|The Anatomical Record
|Bermúdez de Castro, José María; Martínez de Pinillos, Marina; Martín-Francés, Laura; Modesto-Mata, Mario; García-Campos, Cecilia; Arsuaga, Juan Luis; Martinón-Torres, María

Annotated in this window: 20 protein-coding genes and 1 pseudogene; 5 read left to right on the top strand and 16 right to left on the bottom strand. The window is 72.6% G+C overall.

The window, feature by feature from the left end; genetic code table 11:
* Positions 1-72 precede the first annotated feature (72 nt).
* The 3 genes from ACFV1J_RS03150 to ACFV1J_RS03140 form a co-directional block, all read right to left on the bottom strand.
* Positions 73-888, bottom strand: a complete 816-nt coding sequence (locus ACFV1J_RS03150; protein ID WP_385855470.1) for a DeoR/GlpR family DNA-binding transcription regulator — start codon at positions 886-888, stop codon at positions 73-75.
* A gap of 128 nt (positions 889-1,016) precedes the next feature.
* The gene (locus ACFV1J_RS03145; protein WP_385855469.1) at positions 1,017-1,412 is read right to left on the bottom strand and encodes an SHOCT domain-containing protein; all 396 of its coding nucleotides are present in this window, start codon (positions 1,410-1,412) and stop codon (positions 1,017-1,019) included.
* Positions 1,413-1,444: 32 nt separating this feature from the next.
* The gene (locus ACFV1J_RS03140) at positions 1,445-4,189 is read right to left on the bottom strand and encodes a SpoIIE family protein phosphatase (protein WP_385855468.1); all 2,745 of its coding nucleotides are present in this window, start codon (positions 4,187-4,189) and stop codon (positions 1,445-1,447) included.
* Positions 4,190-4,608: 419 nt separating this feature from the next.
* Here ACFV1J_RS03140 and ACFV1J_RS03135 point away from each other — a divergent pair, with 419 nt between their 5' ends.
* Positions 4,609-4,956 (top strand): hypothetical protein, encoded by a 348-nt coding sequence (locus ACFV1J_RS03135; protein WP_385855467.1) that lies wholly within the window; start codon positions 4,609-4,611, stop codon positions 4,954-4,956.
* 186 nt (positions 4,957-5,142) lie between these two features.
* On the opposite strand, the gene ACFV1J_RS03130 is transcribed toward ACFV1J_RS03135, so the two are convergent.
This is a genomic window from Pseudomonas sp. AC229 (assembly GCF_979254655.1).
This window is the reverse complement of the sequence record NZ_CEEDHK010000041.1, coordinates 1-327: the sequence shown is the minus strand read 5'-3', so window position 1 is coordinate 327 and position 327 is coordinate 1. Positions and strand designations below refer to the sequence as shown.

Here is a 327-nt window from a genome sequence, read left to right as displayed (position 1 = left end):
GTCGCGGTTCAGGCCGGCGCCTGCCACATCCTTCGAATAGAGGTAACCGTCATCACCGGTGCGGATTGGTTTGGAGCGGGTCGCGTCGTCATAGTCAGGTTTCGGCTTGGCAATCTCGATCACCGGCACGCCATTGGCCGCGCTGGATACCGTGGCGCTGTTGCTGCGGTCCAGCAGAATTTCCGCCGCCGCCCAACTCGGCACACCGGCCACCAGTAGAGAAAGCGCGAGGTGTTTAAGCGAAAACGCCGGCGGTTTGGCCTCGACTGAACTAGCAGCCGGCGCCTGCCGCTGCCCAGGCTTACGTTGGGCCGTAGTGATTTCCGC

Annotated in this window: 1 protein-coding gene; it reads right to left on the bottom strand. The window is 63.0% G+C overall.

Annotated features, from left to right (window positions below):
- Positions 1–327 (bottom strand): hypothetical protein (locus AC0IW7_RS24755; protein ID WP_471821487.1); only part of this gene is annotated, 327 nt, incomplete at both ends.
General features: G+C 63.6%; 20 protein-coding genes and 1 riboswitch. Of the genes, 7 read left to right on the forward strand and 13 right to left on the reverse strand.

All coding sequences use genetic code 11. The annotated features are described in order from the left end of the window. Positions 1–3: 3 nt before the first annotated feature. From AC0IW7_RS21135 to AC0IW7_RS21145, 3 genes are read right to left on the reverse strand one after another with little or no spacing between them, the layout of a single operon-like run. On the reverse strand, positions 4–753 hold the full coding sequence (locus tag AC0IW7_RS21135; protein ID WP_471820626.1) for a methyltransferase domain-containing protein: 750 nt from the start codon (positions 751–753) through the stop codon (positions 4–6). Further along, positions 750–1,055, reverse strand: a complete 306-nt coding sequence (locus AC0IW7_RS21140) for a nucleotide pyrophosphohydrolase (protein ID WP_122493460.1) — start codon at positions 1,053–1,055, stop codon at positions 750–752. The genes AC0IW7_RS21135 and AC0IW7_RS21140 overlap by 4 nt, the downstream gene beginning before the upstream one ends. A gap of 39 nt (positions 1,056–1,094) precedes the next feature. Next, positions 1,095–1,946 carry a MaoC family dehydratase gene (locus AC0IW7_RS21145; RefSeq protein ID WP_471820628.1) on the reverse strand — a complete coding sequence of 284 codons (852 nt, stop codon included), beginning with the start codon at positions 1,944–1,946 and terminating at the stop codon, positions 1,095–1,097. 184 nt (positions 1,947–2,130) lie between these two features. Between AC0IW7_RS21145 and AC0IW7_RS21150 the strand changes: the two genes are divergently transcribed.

The Middle Pleistocene site of the Sima de los Huesos (Sierra de Atapuerca, northern Spain) has yielded a considerable number of human fossils during the period 1984–2020. Among them, up to 253 maxillary teeth have been recovered. In this article, we present the description of the eight dental classes of the maxilla following the Arizona State University Dental Anthropology System classification. In addition, we present the mean mesiodistal and buccolingual diameters of these teeth compared to those of Neanderthals and a modern human sample. The morphology of both the anterior and posterior teeth suggests a close relationship of the Sima de los Huesos hominins with the populations of the second half of the Middle Pleistocene of Europe and the Near East, as well as with the so-called classic Neanderthals of Europe. Features with a recognizable taxonomic signal allow grouping the Sima de los Huesos hominins with different paleodemes into a Neanderthal clade. The dental evidence of the Sima de los Huesos hominins is key to suggest a complex model for the settlement of Europe during the Middle Pleistocene. During this period, different migrations of human groups probably coming from Southwest Asia, replacements, prolonged isolations, as well as hybridization and introgression processes would have contributed to the diversity of hominins in Europe.